While humankind has only recently harnessed the power of flowing water to create electricity, water has always flowed from the earth up to the atmosphere and back again in a natural pattern called The Water Cycle (also known as the hydrologic cycle).
Nature is always moving water through the air and land so that the water we use is constantly recycled. That means that all the water molecules on earth and in our atmosphere today are the same ones that existed when the dinosaurs roamed the earth! Here’s how it works:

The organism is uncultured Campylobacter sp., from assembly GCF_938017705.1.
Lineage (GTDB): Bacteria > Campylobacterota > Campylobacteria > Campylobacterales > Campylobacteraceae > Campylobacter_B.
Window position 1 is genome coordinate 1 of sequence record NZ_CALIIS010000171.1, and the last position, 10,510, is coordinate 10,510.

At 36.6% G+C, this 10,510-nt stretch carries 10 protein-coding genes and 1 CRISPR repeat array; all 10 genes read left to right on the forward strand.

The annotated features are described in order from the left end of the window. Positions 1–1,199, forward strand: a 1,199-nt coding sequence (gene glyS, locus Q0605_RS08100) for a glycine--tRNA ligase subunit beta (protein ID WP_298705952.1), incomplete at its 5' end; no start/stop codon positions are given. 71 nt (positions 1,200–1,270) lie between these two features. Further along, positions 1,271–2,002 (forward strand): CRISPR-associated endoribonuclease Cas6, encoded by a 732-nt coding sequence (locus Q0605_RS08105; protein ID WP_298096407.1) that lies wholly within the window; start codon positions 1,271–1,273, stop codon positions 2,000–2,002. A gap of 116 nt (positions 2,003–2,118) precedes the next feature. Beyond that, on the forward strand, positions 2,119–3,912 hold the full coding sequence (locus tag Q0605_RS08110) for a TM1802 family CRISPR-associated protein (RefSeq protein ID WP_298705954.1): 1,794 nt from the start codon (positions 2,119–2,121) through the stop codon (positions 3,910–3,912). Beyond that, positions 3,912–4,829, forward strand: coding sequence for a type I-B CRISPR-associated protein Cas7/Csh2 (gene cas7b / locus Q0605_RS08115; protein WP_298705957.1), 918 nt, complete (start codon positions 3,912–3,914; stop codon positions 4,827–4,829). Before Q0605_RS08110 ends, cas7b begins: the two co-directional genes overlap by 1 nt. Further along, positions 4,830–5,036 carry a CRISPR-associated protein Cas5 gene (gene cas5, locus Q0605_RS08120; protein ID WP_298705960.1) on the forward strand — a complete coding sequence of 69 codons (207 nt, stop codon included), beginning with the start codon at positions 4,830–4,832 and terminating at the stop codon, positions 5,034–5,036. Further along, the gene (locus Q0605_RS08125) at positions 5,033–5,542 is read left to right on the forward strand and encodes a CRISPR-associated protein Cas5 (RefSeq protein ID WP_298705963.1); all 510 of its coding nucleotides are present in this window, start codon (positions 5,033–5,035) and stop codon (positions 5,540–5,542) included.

View the water cycle
- Evaporation—The sun heats water in rivers, lakes, and the ocean and turns it into vapor or steam, which then rises into the air.
- Transpiration—The process in which water from plants, animals, and humans evaporates into the air.
- Condensation—The vapor cools and turns into tiny water droplets that attach to each other and form clouds.
- Precipitation—Water falls from the clouds as rain, snow, sleet, or hail.
- Runoff—Some water stays on the earth’s surface and flows into rivers, lakes, and reservoirs.
- Percolation—Other water seeps down into the earth’s natural underground reservoirs (called aquifers). Then the cycle begins again, as water from the earth’s surface evaporates into the air.